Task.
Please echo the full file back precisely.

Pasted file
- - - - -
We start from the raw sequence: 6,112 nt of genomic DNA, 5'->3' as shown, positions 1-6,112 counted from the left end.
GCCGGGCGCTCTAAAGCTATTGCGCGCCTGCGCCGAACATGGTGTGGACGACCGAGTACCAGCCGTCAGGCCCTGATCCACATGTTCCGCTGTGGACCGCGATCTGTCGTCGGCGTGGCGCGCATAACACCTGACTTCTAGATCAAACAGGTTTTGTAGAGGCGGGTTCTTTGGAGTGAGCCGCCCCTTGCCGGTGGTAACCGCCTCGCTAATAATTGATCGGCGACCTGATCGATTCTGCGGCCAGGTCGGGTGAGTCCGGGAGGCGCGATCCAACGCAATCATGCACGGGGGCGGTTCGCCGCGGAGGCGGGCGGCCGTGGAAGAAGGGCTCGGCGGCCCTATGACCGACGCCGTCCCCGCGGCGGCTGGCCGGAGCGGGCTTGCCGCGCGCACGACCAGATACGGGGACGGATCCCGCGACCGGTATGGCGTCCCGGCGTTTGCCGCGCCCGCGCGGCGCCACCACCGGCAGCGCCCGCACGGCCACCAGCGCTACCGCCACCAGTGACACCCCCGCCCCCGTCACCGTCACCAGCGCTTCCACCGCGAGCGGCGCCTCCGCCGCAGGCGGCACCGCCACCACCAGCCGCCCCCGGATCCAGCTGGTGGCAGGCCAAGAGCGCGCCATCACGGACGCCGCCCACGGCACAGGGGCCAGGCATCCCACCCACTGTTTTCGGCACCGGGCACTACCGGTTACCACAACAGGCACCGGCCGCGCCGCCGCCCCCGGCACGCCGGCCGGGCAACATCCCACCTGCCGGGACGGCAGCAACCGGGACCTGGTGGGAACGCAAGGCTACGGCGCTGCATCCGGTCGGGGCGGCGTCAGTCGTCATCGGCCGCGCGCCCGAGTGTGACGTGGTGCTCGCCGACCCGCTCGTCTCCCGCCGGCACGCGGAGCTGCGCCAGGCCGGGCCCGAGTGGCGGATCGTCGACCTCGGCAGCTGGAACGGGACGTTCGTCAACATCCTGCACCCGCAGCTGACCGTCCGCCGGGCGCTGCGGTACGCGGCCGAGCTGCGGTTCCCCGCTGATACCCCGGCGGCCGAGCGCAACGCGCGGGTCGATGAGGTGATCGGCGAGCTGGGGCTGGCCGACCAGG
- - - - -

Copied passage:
We start from the raw sequence: 6,112 nt of genomic DNA, 5'->3' as shown, positions 1-6,112 counted from the left end.
GCCGGGCGCTCTAAAGCTATTGCGCGCCTGCGCCGAACATGGTGTGGACGACCGAGTACCAGCCGTCAGGCCCTGATCCACATGTTCCGCTGTGGACCGCGATCTGTCGTCGGCGTGGCGCGCATAACACCTGACTTCTAGATCAAACAGGTTTTGTAGAGGCGGGTTCTTTGGAGTGAGCCGCCCCTTGCCGGTGGTAACCGCCTCGCTAATAATTGATCGGCGACCTGATCGATTCTGCGGCCAGGTCGGGTGAGTCCGGGAGGCGCGATCCAACGCAATCATGCACGGGGGCGGTTCGCCGCGGAGGCGGGCGGCCGTGGAAGAAGGGCTCGGCGGCCCTATGACCGACGCCGTCCCCGCGGCGGCTGGCCGGAGCGGGCTTGCCGCGCGCACGACCAGATACGGGGACGGATCCCGCGACCGGTATGGCGTCCCGGCGTTTGCCGCGCCCGCGCGGCGCCACCACCGGCAGCGCCCGCACGGCCACCAGCGCTACCGCCACCAGTGACACCCCCGCCCCCGTCACCGTCACCAGCGCTTCCACCGCGAGCGGCGCCTCCGCCGCAGGCGGCACCGCCACCACCAGCCGCCCCCGGATCCAGCTGGTGGCAGGCCAAGAGCGCGCCATCACGGACGCCGCCCACGGCACAGGGGCCAGGCATCCCACCCACTGTTTTCGGCACCGGGCACTACCGGTTACCACAACAGGCACCGGCCGCGCCGCCGCCCCCGGCACGCCGGCCGGGCAACATCCCACCTGCCGGGACGGCAGCAACCGGGACCTGGTGGGAACGCAAGGCTACGGCGCTGCATCCGGTCGGGGCGGCGTCAGTCGTCATCGGCCGCGCGCCCGAGTGTGACGTGGTGCTCGCCGACCCGCTCGTCTCCCGCCGGCACGCGGAGCTGCGCCAGGCCGGGCCCGAGTGGCGGATCGTCGACCTCGGCAGCTGGAACGGGACGTTCGTCAACATCCTGCACCCGCAGCTGACCGTCCGCCGGGCGCTGCGGTACGCGGCCGAGCTGCGGTTCCCCGCTGATACCCCGGCGGCCGAGCGCAACGCGCGGGTCGATGAGGTGATCGGCGAGCTGGGGCTGGCCGACCAGG